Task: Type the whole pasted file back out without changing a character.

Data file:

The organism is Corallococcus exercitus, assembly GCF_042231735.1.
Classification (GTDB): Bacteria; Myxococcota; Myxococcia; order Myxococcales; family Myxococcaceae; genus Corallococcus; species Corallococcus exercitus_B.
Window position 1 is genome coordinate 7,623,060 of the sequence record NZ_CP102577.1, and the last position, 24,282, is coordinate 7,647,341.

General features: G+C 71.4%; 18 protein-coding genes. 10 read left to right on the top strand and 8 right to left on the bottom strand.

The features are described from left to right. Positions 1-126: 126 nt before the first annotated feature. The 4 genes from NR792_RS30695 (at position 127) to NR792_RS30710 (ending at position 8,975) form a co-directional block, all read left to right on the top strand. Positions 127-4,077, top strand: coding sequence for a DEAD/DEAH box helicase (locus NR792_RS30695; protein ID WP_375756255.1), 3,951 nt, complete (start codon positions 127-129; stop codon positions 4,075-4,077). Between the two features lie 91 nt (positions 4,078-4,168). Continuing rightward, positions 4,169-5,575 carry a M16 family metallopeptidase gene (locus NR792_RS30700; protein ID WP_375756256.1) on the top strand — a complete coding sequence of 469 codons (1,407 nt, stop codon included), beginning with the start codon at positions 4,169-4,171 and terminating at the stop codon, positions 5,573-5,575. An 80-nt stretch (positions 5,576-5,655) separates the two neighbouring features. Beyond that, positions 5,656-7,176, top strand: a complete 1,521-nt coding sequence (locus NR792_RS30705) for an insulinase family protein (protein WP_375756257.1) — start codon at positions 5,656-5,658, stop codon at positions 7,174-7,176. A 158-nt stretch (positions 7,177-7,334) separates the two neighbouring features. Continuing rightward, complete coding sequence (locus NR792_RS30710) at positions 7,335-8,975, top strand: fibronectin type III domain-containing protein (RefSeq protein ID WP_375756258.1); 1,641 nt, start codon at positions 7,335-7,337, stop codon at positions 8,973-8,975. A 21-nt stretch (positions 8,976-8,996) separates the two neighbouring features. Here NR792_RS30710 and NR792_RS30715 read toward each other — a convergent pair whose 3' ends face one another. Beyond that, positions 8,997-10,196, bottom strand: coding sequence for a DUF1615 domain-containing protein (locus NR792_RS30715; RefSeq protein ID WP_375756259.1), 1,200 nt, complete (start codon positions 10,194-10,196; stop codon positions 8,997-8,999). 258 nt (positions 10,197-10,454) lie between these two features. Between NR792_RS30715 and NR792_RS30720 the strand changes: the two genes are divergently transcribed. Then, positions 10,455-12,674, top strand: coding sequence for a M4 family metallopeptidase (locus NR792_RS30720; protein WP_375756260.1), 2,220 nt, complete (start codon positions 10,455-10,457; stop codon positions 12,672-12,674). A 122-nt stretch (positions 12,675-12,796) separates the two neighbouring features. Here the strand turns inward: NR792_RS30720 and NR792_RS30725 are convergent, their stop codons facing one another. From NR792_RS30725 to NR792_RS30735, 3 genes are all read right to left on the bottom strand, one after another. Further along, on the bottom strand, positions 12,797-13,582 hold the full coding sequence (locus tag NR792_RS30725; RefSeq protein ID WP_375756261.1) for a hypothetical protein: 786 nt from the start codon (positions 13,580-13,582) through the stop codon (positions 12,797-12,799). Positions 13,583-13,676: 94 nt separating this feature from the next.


The organism is Corallococcus exercitus, assembly GCF_042231735.1.
Classification (GTDB): Bacteria; Myxococcota; Myxococcia; order Myxococcales; family Myxococcaceae; genus Corallococcus; species Corallococcus exercitus_B.
Window position 1 is genome coordinate 7,623,060 of the sequence record NZ_CP102577.1, and the last position, 24,282, is coordinate 7,647,341.

General features: G+C 71.4%; 18 protein-coding genes. 10 read left to right on the top strand and 8 right to left on the bottom strand.

The features are described from left to right. Positions 1-126: 126 nt before the first annotated feature. The 4 genes from NR792_RS30695 (at position 127) to NR792_RS30710 (ending at position 8,975) form a co-directional block, all read left to right on the top strand. Positions 127-4,077, top strand: coding sequence for a DEAD/DEAH box helicase (locus NR792_RS30695; protein ID WP_375756255.1), 3,951 nt, complete (start codon positions 127-129; stop codon positions 4,075-4,077). Between the two features lie 91 nt (positions 4,078-4,168). Continuing rightward, positions 4,169-5,575 carry a M16 family metallopeptidase gene (locus NR792_RS30700; protein ID WP_375756256.1) on the top strand — a complete coding sequence of 469 codons (1,407 nt, stop codon included), beginning with the start codon at positions 4,169-4,171 and terminating at the stop codon, positions 5,573-5,575. An 80-nt stretch (positions 5,576-5,655) separates the two neighbouring features. Beyond that, positions 5,656-7,176, top strand: a complete 1,521-nt coding sequence (locus NR792_RS30705) for an insulinase family protein (protein WP_375756257.1) — start codon at positions 5,656-5,658, stop codon at positions 7,174-7,176. A 158-nt stretch (positions 7,177-7,334) separates the two neighbouring features. Continuing rightward, complete coding sequence (locus NR792_RS30710) at positions 7,335-8,975, top strand: fibronectin type III domain-containing protein (RefSeq protein ID WP_375756258.1); 1,641 nt, start codon at positions 7,335-7,337, stop codon at positions 8,973-8,975. A 21-nt stretch (positions 8,976-8,996) separates the two neighbouring features. Here NR792_RS30710 and NR792_RS30715 read toward each other — a convergent pair whose 3' ends face one another. Beyond that, positions 8,997-10,196, bottom strand: coding sequence for a DUF1615 domain-containing protein (locus NR792_RS30715; RefSeq protein ID WP_375756259.1), 1,200 nt, complete (start codon positions 10,194-10,196; stop codon positions 8,997-8,999). 258 nt (positions 10,197-10,454) lie between these two features. Between NR792_RS30715 and NR792_RS30720 the strand changes: the two genes are divergently transcribed. Then, positions 10,455-12,674, top strand: coding sequence for a M4 family metallopeptidase (locus NR792_RS30720; protein WP_375756260.1), 2,220 nt, complete (start codon positions 10,455-10,457; stop codon positions 12,672-12,674). A 122-nt stretch (positions 12,675-12,796) separates the two neighbouring features. Here the strand turns inward: NR792_RS30720 and NR792_RS30725 are convergent, their stop codons facing one another. From NR792_RS30725 to NR792_RS30735, 3 genes are all read right to left on the bottom strand, one after another. Further along, on the bottom strand, positions 12,797-13,582 hold the full coding sequence (locus tag NR792_RS30725; RefSeq protein ID WP_375756261.1) for a hypothetical protein: 786 nt from the start codon (positions 13,580-13,582) through the stop codon (positions 12,797-12,799). Positions 13,583-13,676: 94 nt separating this feature from the next.